This London-based quartet opt for a sound suited to the star-gazing school of Sigur...
Damian Jones 2005
Dreamy newcomers the Engineers are one band who defiantly refuse to give in to the current trend of British guitar based groups. Singer Simon Phipps has already made this crystal clear by declaring his burning desire to avoid sounding like anyone else or anything contemporary. He believes substance is much more important than style.
Going by this self-titled debut, it's fair to say his band are a million miles away from your Franz Ferdinands, Razorlights or Kaiser Chiefs. Instead, this London-based quartet opt for a sound more suited to the star-gazing school of Sigur Rós, Brian Eno and My Bloody Valentine.
Right from the choral opener "Home" to the guitar driven "One In Seven", the Engineers have undoubtedly crafted 11 sweet sounding melodies. While the band could easily be criticised for failing to alter the pace throughout, there is no denying their ability to produce epic songs such as the floating lullaby "Forgiveness" or uplifting stand out anthems like "Come In Out Of The Rain".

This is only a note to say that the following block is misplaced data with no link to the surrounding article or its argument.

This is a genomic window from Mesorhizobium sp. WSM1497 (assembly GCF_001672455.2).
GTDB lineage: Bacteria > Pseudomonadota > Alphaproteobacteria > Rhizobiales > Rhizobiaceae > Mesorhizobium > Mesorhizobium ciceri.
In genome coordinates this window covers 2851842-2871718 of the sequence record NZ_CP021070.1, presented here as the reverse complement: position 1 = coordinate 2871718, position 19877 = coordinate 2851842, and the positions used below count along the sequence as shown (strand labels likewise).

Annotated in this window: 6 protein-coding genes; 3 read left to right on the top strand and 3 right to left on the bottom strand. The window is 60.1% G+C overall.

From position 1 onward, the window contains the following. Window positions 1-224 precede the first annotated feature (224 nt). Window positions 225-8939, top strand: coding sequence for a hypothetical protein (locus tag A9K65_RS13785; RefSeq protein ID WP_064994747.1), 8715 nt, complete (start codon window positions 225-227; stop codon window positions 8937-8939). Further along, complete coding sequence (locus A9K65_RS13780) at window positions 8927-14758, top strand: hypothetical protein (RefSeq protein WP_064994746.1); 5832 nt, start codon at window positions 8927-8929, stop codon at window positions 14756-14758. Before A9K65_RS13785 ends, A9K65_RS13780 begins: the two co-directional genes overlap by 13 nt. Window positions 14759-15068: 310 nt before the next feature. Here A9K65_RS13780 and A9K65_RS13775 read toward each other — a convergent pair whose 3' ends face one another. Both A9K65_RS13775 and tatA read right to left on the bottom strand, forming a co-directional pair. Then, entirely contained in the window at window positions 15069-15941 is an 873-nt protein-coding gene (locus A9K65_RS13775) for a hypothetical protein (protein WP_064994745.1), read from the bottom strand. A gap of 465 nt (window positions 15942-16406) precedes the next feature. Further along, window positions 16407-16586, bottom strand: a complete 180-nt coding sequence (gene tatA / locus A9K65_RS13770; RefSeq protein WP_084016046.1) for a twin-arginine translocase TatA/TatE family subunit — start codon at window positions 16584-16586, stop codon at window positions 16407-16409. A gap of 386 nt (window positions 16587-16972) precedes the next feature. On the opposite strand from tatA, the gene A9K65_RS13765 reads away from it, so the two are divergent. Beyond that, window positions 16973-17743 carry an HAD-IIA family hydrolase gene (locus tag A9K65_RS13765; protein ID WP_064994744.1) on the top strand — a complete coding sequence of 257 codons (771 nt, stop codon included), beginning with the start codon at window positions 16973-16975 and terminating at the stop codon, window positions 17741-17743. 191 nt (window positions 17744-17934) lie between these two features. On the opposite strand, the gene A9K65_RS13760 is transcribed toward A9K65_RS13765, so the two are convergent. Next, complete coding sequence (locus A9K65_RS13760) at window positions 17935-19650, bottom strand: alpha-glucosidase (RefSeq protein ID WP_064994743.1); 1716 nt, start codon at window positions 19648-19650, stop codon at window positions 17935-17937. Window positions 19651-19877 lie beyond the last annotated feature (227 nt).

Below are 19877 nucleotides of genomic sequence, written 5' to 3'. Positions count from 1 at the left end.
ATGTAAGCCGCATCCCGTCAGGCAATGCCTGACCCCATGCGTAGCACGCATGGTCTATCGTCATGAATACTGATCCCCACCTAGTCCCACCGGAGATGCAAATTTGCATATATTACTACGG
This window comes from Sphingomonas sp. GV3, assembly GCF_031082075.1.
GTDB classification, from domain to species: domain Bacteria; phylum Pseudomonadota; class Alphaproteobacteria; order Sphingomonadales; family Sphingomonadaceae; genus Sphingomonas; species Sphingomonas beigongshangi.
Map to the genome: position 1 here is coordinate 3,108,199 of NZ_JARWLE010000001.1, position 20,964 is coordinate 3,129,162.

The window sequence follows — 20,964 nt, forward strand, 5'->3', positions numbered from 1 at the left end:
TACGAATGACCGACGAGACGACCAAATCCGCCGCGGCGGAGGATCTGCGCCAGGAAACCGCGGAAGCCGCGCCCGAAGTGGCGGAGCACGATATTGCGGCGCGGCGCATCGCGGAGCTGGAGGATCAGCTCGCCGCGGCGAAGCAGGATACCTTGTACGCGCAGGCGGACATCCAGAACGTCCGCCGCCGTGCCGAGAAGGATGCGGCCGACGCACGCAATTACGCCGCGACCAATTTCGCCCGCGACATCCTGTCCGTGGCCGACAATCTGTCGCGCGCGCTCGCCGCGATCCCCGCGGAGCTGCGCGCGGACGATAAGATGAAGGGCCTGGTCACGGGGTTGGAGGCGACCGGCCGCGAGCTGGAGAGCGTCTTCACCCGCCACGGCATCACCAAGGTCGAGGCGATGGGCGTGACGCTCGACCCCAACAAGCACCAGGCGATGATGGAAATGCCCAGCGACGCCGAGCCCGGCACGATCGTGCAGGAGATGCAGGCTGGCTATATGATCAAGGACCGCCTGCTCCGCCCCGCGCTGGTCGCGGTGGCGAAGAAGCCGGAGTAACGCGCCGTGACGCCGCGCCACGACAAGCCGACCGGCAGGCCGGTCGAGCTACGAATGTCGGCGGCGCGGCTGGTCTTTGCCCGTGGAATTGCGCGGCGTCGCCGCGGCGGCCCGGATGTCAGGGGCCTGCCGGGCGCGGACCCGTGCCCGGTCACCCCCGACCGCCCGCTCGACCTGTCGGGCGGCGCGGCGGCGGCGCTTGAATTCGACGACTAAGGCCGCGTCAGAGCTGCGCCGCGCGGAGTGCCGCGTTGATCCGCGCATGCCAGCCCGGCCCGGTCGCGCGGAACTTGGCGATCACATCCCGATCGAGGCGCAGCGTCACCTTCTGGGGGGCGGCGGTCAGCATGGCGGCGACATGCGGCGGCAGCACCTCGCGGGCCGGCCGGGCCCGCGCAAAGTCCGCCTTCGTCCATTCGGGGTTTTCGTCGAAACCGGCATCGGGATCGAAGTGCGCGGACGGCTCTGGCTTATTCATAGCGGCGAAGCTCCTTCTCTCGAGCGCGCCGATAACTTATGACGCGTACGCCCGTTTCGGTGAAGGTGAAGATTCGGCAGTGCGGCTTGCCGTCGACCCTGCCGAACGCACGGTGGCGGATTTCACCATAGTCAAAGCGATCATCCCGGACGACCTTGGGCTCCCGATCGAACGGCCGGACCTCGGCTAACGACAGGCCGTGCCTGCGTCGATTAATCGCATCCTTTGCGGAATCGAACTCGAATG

Much of the album -which was put together with the help of former Tears For Fears producer Dave Bascombe - is driven by Phipps' moody vocals which are at timessoothing ("Waved On") and elsewhere sombre ("Said And Done"). Although nearly every song follows the same slow building pattern, backed up by either gentle guitar chords or smooth strings, there a couple of surprises here in the form of the trippy "Let's Just See" and the slightly hard-edged "Thrasher"; the latter being considerably softer than its title suggests, despite the fact that it's probably the record's heaviest number.
Right now there are very few albums around in which nearly every song sounds as good as the last, but this is one of them. This is, without doubt, star-gazing music at its sweetest.